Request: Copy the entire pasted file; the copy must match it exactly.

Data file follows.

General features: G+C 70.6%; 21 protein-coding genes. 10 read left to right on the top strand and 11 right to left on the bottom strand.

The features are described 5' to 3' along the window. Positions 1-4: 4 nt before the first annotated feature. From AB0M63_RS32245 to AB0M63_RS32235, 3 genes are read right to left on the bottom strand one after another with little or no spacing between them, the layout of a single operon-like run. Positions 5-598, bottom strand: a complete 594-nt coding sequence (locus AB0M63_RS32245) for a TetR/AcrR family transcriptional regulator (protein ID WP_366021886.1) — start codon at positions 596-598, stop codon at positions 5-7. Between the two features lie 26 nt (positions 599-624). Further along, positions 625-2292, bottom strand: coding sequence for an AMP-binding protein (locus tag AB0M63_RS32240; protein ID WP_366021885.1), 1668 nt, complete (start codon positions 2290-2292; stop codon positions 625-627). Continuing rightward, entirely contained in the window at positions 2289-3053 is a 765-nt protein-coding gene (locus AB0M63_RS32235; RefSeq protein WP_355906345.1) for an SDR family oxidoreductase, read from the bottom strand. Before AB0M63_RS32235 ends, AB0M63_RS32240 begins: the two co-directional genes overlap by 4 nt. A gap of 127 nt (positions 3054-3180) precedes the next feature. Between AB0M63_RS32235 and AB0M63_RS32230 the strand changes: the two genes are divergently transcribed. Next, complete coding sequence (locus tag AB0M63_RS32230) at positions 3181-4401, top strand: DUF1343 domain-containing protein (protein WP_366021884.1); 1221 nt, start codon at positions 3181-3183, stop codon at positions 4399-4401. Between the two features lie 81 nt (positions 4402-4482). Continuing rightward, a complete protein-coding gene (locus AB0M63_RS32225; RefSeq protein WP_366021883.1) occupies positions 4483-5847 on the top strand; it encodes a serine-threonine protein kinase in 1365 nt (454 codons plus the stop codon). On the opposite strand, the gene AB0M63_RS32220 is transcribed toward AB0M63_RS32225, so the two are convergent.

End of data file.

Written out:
General features: G+C 70.6%; 21 protein-coding genes. 10 read left to right on the top strand and 11 right to left on the bottom strand.

The features are described 5' to 3' along the window. Positions 1-4: 4 nt before the first annotated feature. From AB0M63_RS32245 to AB0M63_RS32235, 3 genes are read right to left on the bottom strand one after another with little or no spacing between them, the layout of a single operon-like run. Positions 5-598, bottom strand: a complete 594-nt coding sequence (locus AB0M63_RS32245) for a TetR/AcrR family transcriptional regulator (protein ID WP_366021886.1) — start codon at positions 596-598, stop codon at positions 5-7. Between the two features lie 26 nt (positions 599-624). Further along, positions 625-2292, bottom strand: coding sequence for an AMP-binding protein (locus tag AB0M63_RS32240; protein ID WP_366021885.1), 1668 nt, complete (start codon positions 2290-2292; stop codon positions 625-627). Continuing rightward, entirely contained in the window at positions 2289-3053 is a 765-nt protein-coding gene (locus AB0M63_RS32235; RefSeq protein WP_355906345.1) for an SDR family oxidoreductase, read from the bottom strand. Before AB0M63_RS32235 ends, AB0M63_RS32240 begins: the two co-directional genes overlap by 4 nt. A gap of 127 nt (positions 3054-3180) precedes the next feature. Between AB0M63_RS32235 and AB0M63_RS32230 the strand changes: the two genes are divergently transcribed. Next, complete coding sequence (locus tag AB0M63_RS32230) at positions 3181-4401, top strand: DUF1343 domain-containing protein (protein WP_366021884.1); 1221 nt, start codon at positions 3181-3183, stop codon at positions 4399-4401. Between the two features lie 81 nt (positions 4402-4482). Continuing rightward, a complete protein-coding gene (locus AB0M63_RS32225; RefSeq protein WP_366021883.1) occupies positions 4483-5847 on the top strand; it encodes a serine-threonine protein kinase in 1365 nt (454 codons plus the stop codon). On the opposite strand, the gene AB0M63_RS32220 is transcribed toward AB0M63_RS32225, so the two are convergent.